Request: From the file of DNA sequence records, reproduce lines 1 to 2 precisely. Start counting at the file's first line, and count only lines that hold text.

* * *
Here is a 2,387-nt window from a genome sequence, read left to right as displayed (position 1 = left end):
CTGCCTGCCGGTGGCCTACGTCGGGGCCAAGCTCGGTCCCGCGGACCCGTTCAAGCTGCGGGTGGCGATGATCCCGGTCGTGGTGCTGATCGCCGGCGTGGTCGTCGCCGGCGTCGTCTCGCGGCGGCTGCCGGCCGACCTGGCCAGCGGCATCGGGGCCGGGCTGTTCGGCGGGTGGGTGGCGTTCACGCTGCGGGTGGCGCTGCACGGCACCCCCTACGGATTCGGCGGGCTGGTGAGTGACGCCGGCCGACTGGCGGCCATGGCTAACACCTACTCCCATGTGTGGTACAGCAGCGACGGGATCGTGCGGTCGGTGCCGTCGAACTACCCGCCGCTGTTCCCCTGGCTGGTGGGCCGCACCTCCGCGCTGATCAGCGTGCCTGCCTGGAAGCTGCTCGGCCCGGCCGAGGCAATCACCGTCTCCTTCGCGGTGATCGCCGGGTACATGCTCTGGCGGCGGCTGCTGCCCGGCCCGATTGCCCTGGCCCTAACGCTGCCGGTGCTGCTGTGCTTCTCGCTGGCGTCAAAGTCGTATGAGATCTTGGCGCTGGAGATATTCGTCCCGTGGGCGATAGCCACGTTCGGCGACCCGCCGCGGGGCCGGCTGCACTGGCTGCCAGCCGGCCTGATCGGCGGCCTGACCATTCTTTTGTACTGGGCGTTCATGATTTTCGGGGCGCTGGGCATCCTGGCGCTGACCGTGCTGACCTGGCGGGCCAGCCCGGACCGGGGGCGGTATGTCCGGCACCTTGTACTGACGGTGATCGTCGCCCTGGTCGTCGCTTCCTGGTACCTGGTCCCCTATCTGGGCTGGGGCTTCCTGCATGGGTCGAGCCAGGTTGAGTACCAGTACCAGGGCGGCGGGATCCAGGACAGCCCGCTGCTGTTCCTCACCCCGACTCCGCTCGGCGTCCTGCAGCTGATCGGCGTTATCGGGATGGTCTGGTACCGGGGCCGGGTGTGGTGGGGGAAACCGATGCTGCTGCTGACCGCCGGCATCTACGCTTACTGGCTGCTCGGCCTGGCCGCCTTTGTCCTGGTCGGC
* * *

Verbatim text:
Here is a 2,387-nt window from a genome sequence, read left to right as displayed (position 1 = left end):
CTGCCTGCCGGTGGCCTACGTCGGGGCCAAGCTCGGTCCCGCGGACCCGTTCAAGCTGCGGGTGGCGATGATCCCGGTCGTGGTGCTGATCGCCGGCGTGGTCGTCGCCGGCGTCGTCTCGCGGCGGCTGCCGGCCGACCTGGCCAGCGGCATCGGGGCCGGGCTGTTCGGCGGGTGGGTGGCGTTCACGCTGCGGGTGGCGCTGCACGGCACCCCCTACGGATTCGGCGGGCTGGTGAGTGACGCCGGCCGACTGGCGGCCATGGCTAACACCTACTCCCATGTGTGGTACAGCAGCGACGGGATCGTGCGGTCGGTGCCGTCGAACTACCCGCCGCTGTTCCCCTGGCTGGTGGGCCGCACCTCCGCGCTGATCAGCGTGCCTGCCTGGAAGCTGCTCGGCCCGGCCGAGGCAATCACCGTCTCCTTCGCGGTGATCGCCGGGTACATGCTCTGGCGGCGGCTGCTGCCCGGCCCGATTGCCCTGGCCCTAACGCTGCCGGTGCTGCTGTGCTTCTCGCTGGCGTCAAAGTCGTATGAGATCTTGGCGCTGGAGATATTCGTCCCGTGGGCGATAGCCACGTTCGGCGACCCGCCGCGGGGCCGGCTGCACTGGCTGCCAGCCGGCCTGATCGGCGGCCTGACCATTCTTTTGTACTGGGCGTTCATGATTTTCGGGGCGCTGGGCATCCTGGCGCTGACCGTGCTGACCTGGCGGGCCAGCCCGGACCGGGGGCGGTATGTCCGGCACCTTGTACTGACGGTGATCGTCGCCCTGGTCGTCGCTTCCTGGTACCTGGTCCCCTATCTGGGCTGGGGCTTCCTGCATGGGTCGAGCCAGGTTGAGTACCAGTACCAGGGCGGCGGGATCCAGGACAGCCCGCTGCTGTTCCTCACCCCGACTCCGCTCGGCGTCCTGCAGCTGATCGGCGTTATCGGGATGGTCTGGTACCGGGGCCGGGTGTGGTGGGGGAAACCGATGCTGCTGCTGACCGCCGGCATCTACGCTTACTGGCTGCTCGGCCTGGCCGCCTTTGTCCTGGTCGGC